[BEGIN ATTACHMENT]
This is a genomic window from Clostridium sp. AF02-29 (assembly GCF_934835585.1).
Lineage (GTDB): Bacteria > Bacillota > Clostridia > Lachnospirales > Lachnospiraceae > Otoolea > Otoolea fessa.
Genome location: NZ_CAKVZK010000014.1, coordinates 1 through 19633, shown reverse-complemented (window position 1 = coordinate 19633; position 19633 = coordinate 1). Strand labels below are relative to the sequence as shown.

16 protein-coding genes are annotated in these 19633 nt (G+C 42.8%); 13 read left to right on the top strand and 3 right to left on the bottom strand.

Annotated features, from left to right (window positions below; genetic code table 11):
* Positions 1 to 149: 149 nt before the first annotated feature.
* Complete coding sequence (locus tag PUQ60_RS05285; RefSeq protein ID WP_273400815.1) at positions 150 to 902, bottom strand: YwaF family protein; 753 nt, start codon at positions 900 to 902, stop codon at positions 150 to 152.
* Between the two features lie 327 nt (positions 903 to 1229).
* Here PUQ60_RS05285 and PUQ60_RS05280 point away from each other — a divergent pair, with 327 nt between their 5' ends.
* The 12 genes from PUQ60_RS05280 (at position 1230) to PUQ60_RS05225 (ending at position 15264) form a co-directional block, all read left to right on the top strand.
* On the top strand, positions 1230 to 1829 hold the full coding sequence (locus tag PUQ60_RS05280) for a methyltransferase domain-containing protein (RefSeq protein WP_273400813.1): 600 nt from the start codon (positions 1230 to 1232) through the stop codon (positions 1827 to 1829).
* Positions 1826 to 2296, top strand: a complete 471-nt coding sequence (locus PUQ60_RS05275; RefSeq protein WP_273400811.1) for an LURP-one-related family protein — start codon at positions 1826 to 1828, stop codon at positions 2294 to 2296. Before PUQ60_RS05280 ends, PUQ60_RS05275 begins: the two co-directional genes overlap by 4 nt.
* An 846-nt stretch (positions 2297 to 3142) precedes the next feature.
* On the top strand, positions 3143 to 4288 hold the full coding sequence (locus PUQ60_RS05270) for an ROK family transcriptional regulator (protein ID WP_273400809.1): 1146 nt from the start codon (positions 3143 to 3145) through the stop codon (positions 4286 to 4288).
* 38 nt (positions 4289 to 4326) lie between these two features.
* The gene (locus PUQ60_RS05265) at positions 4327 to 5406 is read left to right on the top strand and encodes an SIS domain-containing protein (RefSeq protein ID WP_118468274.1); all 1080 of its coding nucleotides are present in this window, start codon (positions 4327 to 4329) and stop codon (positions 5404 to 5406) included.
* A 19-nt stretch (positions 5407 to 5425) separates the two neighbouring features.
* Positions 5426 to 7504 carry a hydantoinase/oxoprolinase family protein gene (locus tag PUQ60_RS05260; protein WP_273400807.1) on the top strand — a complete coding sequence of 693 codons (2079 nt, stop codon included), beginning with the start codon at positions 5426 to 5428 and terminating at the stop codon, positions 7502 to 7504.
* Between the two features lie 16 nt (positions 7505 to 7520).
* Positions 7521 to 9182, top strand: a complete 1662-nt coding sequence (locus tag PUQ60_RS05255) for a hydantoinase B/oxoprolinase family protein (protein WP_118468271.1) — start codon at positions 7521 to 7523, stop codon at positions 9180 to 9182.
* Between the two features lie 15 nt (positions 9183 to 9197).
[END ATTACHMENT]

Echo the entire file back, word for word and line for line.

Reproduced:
This is a genomic window from Clostridium sp. AF02-29 (assembly GCF_934835585.1).
Lineage (GTDB): Bacteria > Bacillota > Clostridia > Lachnospirales > Lachnospiraceae > Otoolea > Otoolea fessa.
Genome location: NZ_CAKVZK010000014.1, coordinates 1 through 19633, shown reverse-complemented (window position 1 = coordinate 19633; position 19633 = coordinate 1). Strand labels below are relative to the sequence as shown.

16 protein-coding genes are annotated in these 19633 nt (G+C 42.8%); 13 read left to right on the top strand and 3 right to left on the bottom strand.

Annotated features, from left to right (window positions below; genetic code table 11):
* Positions 1 to 149: 149 nt before the first annotated feature.
* Complete coding sequence (locus tag PUQ60_RS05285; RefSeq protein ID WP_273400815.1) at positions 150 to 902, bottom strand: YwaF family protein; 753 nt, start codon at positions 900 to 902, stop codon at positions 150 to 152.
* Between the two features lie 327 nt (positions 903 to 1229).
* Here PUQ60_RS05285 and PUQ60_RS05280 point away from each other — a divergent pair, with 327 nt between their 5' ends.
* The 12 genes from PUQ60_RS05280 (at position 1230) to PUQ60_RS05225 (ending at position 15264) form a co-directional block, all read left to right on the top strand.
* On the top strand, positions 1230 to 1829 hold the full coding sequence (locus tag PUQ60_RS05280) for a methyltransferase domain-containing protein (RefSeq protein WP_273400813.1): 600 nt from the start codon (positions 1230 to 1232) through the stop codon (positions 1827 to 1829).
* Positions 1826 to 2296, top strand: a complete 471-nt coding sequence (locus PUQ60_RS05275; RefSeq protein WP_273400811.1) for an LURP-one-related family protein — start codon at positions 1826 to 1828, stop codon at positions 2294 to 2296. Before PUQ60_RS05280 ends, PUQ60_RS05275 begins: the two co-directional genes overlap by 4 nt.
* An 846-nt stretch (positions 2297 to 3142) precedes the next feature.
* On the top strand, positions 3143 to 4288 hold the full coding sequence (locus PUQ60_RS05270) for an ROK family transcriptional regulator (protein ID WP_273400809.1): 1146 nt from the start codon (positions 3143 to 3145) through the stop codon (positions 4286 to 4288).
* 38 nt (positions 4289 to 4326) lie between these two features.
* The gene (locus PUQ60_RS05265) at positions 4327 to 5406 is read left to right on the top strand and encodes an SIS domain-containing protein (RefSeq protein ID WP_118468274.1); all 1080 of its coding nucleotides are present in this window, start codon (positions 4327 to 4329) and stop codon (positions 5404 to 5406) included.
* A 19-nt stretch (positions 5407 to 5425) separates the two neighbouring features.
* Positions 5426 to 7504 carry a hydantoinase/oxoprolinase family protein gene (locus tag PUQ60_RS05260; protein WP_273400807.1) on the top strand — a complete coding sequence of 693 codons (2079 nt, stop codon included), beginning with the start codon at positions 5426 to 5428 and terminating at the stop codon, positions 7502 to 7504.
* Between the two features lie 16 nt (positions 7505 to 7520).
* Positions 7521 to 9182, top strand: a complete 1662-nt coding sequence (locus tag PUQ60_RS05255) for a hydantoinase B/oxoprolinase family protein (protein WP_118468271.1) — start codon at positions 7521 to 7523, stop codon at positions 9180 to 9182.
* Between the two features lie 15 nt (positions 9183 to 9197).